We Are the French National Champions: SocGen

♠ Posted by Emmanuel in at 2/05/2008 09:55:00 PM
With French bank Societe Generale on the ropes (or is that snoozing on the canvas?) after losing, what, $7.2 billion at the hands of new alt-globalization hero Jerome Kerviel , French politicians have vowed that this "national champion" will not go to the dreaded furriners. Enjoy this latest installment of French protectionism. Free trade? Yeah sure, and I'd like to sell you some beachfront property...in Kansas. From Bloomberg:
As French politicians go to the barricades to keep foreign banks from preying on a vulnerable Societe Generale SA, their European partners are left wondering just who the enemy is.

Days after France's second-largest bank announced that unauthorized bets left it with a trading loss of 4.9 billion euros ($7.2 billion), politicians led by Prime Minister Francois Fillon jumped in to preempt a non-French takeover bid.

Such economic nationalism in a country whose companies remain among the most acquisitive in the region has other Europeans crying foul. In the past year, French firms announced 317 deals in Western Europe, outside France, valued at $89.2 billion, according to Bloomberg data. In the same period, Western European businesses initiated 286 deals in France for $67.2 billion.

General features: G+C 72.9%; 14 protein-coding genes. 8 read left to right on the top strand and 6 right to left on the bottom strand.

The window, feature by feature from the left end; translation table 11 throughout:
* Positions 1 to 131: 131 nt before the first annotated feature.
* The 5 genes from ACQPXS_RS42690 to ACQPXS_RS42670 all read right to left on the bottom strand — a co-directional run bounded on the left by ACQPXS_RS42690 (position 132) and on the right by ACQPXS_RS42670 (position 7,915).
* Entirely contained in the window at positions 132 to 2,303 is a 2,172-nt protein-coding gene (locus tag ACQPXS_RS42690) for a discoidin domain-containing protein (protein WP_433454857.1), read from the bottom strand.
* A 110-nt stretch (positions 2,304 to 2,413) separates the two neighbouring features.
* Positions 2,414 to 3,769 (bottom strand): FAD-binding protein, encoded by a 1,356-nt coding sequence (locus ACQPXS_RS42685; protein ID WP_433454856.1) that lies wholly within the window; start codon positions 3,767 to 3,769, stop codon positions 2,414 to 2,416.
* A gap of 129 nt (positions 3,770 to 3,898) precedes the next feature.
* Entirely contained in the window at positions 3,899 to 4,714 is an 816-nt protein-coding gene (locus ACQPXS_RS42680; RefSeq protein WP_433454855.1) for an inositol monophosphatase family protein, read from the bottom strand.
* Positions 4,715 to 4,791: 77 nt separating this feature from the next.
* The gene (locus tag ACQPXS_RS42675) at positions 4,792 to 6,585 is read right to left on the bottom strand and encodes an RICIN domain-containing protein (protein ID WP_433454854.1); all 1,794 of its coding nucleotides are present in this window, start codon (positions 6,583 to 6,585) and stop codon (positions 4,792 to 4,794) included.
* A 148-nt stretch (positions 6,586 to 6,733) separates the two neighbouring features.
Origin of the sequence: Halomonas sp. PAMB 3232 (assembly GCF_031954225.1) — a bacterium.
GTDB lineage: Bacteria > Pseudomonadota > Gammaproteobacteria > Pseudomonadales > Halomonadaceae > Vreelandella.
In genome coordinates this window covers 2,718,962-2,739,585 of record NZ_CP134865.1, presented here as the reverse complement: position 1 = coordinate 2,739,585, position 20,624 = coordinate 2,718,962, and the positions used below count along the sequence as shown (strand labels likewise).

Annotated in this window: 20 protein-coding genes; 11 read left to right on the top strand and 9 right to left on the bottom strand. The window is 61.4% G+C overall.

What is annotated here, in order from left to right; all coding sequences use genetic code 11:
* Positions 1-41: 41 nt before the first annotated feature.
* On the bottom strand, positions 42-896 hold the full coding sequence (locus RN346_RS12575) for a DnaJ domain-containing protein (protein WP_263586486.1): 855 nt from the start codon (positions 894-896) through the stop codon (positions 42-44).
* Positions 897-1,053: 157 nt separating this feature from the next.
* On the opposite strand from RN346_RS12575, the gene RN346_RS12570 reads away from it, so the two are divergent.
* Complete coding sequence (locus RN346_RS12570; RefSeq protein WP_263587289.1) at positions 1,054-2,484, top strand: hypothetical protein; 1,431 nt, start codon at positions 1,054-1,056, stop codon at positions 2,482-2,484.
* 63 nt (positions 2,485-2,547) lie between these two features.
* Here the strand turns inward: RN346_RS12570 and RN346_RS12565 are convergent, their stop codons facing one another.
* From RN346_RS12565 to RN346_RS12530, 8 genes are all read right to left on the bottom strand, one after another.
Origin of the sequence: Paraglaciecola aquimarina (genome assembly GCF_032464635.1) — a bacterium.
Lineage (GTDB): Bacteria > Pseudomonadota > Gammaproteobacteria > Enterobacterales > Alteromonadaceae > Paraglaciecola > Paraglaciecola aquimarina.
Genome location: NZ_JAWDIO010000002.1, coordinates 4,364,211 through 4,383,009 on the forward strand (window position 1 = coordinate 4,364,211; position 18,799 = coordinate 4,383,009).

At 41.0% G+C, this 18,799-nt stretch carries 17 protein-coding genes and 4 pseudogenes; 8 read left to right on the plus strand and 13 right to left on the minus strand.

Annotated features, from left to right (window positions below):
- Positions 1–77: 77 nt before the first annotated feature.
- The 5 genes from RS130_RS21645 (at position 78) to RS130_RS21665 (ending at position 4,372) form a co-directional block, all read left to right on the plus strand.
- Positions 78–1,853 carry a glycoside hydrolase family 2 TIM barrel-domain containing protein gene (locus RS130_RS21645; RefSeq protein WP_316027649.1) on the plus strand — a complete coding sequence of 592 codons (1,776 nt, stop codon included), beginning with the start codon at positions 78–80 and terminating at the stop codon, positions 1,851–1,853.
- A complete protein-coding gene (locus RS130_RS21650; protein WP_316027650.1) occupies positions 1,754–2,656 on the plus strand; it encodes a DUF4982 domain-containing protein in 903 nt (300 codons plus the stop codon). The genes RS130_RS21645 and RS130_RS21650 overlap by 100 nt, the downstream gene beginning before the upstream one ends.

Whenever a potential acquisition is considered politically important, ``it is always seen in Paris as the French versus the non-French,'' says Daniel Gros, director of the Brussels-based Center for European Policy Studies. ``There is no European solidarity...'

Fillon, 53, provided an answer in remarks to Parliament Jan. 29. ``Societe Generale is a great French bank and will remain a great French bank,'' he said.

That sentiment is widely held.

``For the French, it is extremely important that one of our oldest banks, with a 140-year history, which was founded by its employees, not by a family, which has never been subsidized by the state, remain in French hands,'' says Patrice Leclerc, head of Societe Generale's employee-shareholders' association.

The protectionist instinct is deep-seated and draws from a political tradition that dates back to the 17th century mercantilist policies of Jean-Baptiste Colbert, Louis XIV's finance minister. Colbert established a protective system of tariffs, preventing foreigners from trading in French colonies.